It has also allowed Obama to have fun at a time when many Biden supporters have been anxiously following state polling averages in fear of a second Trump surprise. Obama is clearly relishing the chance to strike back at Trump, who has not only baited him for years but has also tried to eradicate his legacy, policy by policy.
"He's plainly having a good time out there — like a guy with a lot of material to work with who's been waiting a long time to share it," said David Axelrod, a longtime campaign and White House adviser to the former president.
Obama kicked off the Philadelphia rally by giddily referring to a recent New York Times report that detailed previously unknown financial holdings of the president's in China and other foreign countries.
"Can you imagine if I had a secret Chinese bank account when I was running for reelection?" Obama asked after ridiculing lower-than-expected recent TV ratings for the president and mocking him for contracting the coronavirus after flouting safety measures. "They would've called me Beijing Barry."
At his second rally, on Saturday in a Miami parking lot, Obama went after Trump with an ear-to-ear smile that at times gave way to raw-nerve rage.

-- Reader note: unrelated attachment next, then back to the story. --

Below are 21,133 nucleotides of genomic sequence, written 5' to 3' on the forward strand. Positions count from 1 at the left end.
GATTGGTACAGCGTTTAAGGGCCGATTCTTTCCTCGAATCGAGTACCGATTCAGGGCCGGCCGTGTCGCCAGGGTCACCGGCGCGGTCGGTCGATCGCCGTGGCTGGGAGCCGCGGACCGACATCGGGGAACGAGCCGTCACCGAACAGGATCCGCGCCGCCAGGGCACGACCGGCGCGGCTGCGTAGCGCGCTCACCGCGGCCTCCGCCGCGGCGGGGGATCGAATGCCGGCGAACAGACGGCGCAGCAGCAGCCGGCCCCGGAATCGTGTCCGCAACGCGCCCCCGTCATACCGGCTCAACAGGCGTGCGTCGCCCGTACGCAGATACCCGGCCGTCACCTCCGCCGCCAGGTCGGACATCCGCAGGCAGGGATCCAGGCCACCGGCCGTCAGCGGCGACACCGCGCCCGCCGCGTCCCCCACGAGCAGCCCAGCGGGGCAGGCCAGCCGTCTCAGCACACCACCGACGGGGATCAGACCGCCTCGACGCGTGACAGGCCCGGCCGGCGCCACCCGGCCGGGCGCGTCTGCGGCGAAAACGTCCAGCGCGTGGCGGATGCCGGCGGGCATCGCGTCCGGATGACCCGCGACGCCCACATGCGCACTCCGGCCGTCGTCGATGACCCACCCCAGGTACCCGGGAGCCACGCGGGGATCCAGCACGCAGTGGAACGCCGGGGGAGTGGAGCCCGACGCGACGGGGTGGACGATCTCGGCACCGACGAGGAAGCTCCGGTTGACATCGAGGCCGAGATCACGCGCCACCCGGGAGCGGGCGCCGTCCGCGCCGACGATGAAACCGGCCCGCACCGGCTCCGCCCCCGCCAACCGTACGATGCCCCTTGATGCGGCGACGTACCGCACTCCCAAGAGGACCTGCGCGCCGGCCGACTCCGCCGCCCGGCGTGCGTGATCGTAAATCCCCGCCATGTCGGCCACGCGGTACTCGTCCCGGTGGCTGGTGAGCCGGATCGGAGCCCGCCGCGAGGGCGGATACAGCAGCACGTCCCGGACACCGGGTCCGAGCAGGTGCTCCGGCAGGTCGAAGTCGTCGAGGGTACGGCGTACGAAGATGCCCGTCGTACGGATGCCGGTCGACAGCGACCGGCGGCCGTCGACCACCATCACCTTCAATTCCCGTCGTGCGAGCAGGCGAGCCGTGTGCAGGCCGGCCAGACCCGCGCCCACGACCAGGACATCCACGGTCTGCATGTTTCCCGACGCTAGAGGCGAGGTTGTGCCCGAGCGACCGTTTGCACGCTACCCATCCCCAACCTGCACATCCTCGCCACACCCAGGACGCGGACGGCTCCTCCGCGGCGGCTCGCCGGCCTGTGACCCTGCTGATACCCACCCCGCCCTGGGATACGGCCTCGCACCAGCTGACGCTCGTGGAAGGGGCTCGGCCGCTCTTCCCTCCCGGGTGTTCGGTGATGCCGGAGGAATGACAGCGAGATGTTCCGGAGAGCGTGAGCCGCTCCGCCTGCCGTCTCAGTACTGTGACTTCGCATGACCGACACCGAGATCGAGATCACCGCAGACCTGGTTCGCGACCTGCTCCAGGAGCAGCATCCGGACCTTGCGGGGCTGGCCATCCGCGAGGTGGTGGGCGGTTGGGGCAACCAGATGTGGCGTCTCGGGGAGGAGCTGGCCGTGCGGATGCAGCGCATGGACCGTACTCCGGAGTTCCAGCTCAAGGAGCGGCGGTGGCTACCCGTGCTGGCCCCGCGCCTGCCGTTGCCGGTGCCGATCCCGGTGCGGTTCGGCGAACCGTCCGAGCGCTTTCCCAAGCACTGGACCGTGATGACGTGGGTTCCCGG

Popping up in Florida just as Trump arrived in West Palm Beach to cast his vote, the former president slammed his successor for mishandling the coronavirus pandemic, "fumbling" the economy, asking aides about selling Puerto Rico, musing about killing the virus by injecting disinfectant, and once reportedly floating the idea of blasting hurricanes with nuclear weapons.
Obama concluded by comparing Trump, unfavourably, to the state's signature meme, a feckless and addled Everyman known for bizarre and idiotic behavior.
"Florida Man wouldn't even do this stuff!" Obama said. "Why do we accept it from the president of the United States?"
Trump took instant notice. "Nobody is showing up for Obama's hate laced speeches," the president wrote on Twitter moments after Obama had finished. "47 people! No energy, but still better than Joe!"
There were, in fact, dozens of cars at the event, and the Biden campaign said hundreds of potential attendees had been turned away to comply with social-distancing requirements.
Obama's manicured vitriol falls considerably short of anything Trump might say in the course of a typical rally, and so far the post-speech fact-checks have been a comparatively light lift. An Obama staff member said that all of his preplanned zingers had been fact-checked.
But his tone, nonetheless, represents a sharp divergence from the 2016 summons by his wife, Michelle Obama, in support of Clinton: "When they go low, we go high."